After eleven laps Clark made a desperate bid to take the lead from Rindt and got right alongside him as they rounded the bend by the pits, but the young Austrian driver was not impressed and Clark had to drop in behind him again. On the sixteenth lap Clark had a moment’s hesitation with his gear selectors and this let Brabham nip by into second place, for the leading trio were still very close. Graham Hill got by Hulme and they were both still close to the Matras of Stewart and Beltoise, but on lap 19 the Frenchman drew into the pits with a slipping clutch. Although adjustments were made and he did another lap he was hardly out of earshot before it was obvious that his race was run and when he returned to the pits the car was wheeled away. By this time Rindt had lapped Oliver, Servoz-Gavin and Widdows and the pace, like the sunshine was very hot. Brabham could not keep pace with the flying Rindt and as Clark could not get by the works Brabham, the Winkelmann car began to open up a measurable gap. Graham Hill was now hot on the heels of Stewart, who was still fourth, and just when the Lotus number two was preparing for his attack the gear selector arm broke in the ZF gearbox and that was that, so Hulme took over the job of pressing Stewart.

At 35 laps, or half distance, Rindt had a 5-second lead over Brabham, who still had Clark right on his tail. Stewart and Hulme were more than 40 seconds behind the leader and Rees was in danger of being lapped by his “pressing on” team leader. Ickx, Widdows and Servoz-Gavin were still running well, but Oliver could not hope to make up his time lost at the pits. Rindt was lapping consistently around the 1 min. 22.0 sec. mark and was looking fast and confident, his car running superbly, but on lap 37 Stewart stopped at the pits to enquire about a terrible vibration that had started. Pieces had broken off the flywheel outer ring, so he was not mistaken, and the Matra-Cosworth was wheeled away. On the next lap Widdows came to rest at the top of the circuit when his fuel injector unit seized up and flung off the toothed driving belt.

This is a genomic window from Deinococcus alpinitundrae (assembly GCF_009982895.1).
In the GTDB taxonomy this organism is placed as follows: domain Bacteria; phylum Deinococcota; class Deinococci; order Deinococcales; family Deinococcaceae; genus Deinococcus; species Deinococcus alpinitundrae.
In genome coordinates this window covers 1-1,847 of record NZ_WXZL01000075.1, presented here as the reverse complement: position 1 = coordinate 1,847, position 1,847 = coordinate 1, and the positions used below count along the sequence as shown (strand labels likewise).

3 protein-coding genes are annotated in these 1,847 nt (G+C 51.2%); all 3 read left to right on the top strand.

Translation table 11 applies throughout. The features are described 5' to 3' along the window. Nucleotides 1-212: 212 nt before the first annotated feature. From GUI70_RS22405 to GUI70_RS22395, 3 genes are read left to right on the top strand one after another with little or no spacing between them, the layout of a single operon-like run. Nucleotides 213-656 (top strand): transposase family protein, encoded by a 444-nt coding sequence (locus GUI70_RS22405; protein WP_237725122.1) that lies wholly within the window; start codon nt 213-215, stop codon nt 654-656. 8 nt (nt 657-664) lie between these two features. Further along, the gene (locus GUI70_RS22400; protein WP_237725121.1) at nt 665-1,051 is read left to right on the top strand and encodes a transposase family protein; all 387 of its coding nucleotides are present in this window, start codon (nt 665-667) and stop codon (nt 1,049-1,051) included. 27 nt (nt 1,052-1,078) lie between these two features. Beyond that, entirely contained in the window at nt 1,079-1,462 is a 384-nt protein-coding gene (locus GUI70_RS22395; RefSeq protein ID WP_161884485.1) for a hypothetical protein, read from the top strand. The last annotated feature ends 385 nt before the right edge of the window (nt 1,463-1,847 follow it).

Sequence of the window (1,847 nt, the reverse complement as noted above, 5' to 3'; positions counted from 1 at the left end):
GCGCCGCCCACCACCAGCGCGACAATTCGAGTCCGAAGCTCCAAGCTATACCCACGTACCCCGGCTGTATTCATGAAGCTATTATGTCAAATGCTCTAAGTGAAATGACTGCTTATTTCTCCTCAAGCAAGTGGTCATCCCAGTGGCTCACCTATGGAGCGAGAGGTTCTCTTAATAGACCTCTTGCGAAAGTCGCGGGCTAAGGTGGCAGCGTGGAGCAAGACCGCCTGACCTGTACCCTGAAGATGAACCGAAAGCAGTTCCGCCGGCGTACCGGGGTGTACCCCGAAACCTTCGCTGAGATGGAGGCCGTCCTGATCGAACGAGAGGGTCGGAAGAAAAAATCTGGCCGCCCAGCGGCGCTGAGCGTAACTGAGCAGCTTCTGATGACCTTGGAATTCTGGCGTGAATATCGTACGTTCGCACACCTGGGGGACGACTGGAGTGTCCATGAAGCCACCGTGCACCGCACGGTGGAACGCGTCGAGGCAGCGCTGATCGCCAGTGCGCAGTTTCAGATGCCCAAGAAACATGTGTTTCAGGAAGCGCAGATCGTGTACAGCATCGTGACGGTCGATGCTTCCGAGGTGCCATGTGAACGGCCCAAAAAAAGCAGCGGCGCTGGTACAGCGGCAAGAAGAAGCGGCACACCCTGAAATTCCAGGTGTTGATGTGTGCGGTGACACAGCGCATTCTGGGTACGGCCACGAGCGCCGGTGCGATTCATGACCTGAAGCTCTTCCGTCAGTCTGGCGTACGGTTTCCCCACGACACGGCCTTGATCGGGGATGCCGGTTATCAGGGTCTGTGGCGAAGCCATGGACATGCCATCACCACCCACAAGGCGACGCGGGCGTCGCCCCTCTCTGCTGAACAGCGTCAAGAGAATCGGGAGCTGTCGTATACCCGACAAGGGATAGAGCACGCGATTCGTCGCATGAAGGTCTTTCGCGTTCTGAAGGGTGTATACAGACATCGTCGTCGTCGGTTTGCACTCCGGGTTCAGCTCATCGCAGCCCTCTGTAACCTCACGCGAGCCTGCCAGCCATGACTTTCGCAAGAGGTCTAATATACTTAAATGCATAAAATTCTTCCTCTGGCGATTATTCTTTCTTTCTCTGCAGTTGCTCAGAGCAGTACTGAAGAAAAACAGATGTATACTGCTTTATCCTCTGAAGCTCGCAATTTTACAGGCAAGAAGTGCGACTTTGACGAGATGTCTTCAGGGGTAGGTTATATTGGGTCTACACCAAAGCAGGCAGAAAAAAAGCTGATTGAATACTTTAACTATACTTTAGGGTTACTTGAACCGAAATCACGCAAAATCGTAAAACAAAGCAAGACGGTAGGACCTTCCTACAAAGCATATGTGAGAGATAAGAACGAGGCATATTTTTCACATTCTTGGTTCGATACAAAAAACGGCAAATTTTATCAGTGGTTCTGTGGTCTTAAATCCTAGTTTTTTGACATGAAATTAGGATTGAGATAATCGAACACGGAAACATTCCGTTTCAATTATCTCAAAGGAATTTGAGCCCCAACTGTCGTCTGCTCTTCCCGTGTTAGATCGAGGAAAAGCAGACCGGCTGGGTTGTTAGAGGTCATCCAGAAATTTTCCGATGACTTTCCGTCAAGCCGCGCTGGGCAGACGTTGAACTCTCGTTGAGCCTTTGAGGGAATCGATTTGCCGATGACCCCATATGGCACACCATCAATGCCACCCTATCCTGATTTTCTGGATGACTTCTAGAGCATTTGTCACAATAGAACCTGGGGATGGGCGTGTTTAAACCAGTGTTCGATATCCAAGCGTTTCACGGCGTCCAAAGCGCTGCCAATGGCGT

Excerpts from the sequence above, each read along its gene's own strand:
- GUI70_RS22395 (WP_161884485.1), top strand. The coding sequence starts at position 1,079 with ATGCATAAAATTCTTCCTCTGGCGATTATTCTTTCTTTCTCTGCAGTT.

On lap 40 Clark had an enormous moment when braking near the monument in the Park Beaumont and he didn’t realise at the time that it was due to failing rear brakes. This caused him to lose complete contact with Brabham and on lap 47 he was lacking in rear brakes completely and as he passed the pits he indicated he would be in next lap. The nose cowling was taken off and the rear brake circuit reservoir was found to be empty of fluid, it having leaked out of a faulty cap. While more fluid was put in he lost a whole lap and rejoined the race behind Rees, in fifth place now. This made Clark pull out all the stops and he lapped every bit as fast as Rindt who was still leading and drawing away from Brabham all the time; Hulme was a lonely third and Rees a shaky fourth for Clark was bearing down on him remorselessly. At 54 laps Brabham’s engine seemed to change its note ominously and at the end of lap 58 he coasted into the pits with low oil pressure. The oil tank was virtually empty, the contents having been used rather than leaked away, so he was forced to retire. FIA rules forbidding the addition of oil during a race. This left Rindt over a minute ahead of Hulme and Clark was about to wrest third place from Rees, which he did on lap 61 with a new lap record. He broke it yet again on lap 64, with a shattering 1 min. 20.4 sec. and on the very next lap he rushed into the pits complaining of a loose right-hand front wheel, just as he had with the left one in practice. The hub nut had come loose, later it was found due to a machining error on the hubs. After it was tightened he shot back into the race to try and catch Rees who had gone by into third place. With only a few laps to go it was not possible, but Clark did not relax and stormed on to the finish. Rindt was going as hard at the end of the 70 laps as he had gone at the start and had driven a brilliant race, consolidating his Easter victories and putting the Winkelmann team right on top of the new Formula Two, their two cars finishing as immaculately as ever.

In the Formula Three event a large entry list was whittled down to the fastest eighteen in practice being allowed to start. Beckwith was fastest on both days driving the new “special” constructed by the Chequered Flag team, comprising their own chassis frame with front suspension using Brabham and Lola parts and the rear end using Lotus parts. A Cosworth-Ford F3 engine provided the power driving through the latest version of the DAF variomatic belt-drive automatic transmission. Sponsored by DAF of Eindhoven and operated by the Chequered Flag team the car is referred to as a DAF, though it is really a Graham Warner Special. After getting pole position on the grid Beckwith crashed heavily after sliding on some oil and though he was not hurt the front of the car was written off and had to be posted a non-starter leaving the race to orthodox Matras and Brabhams.

The two French drivers Jaussaud and Weber completely outdrove the best British pair Gethin and Chris Williams and it was a high-pressure 35-lap race with the average speed being higher than last year’s Formula Two race average. – D.S.J.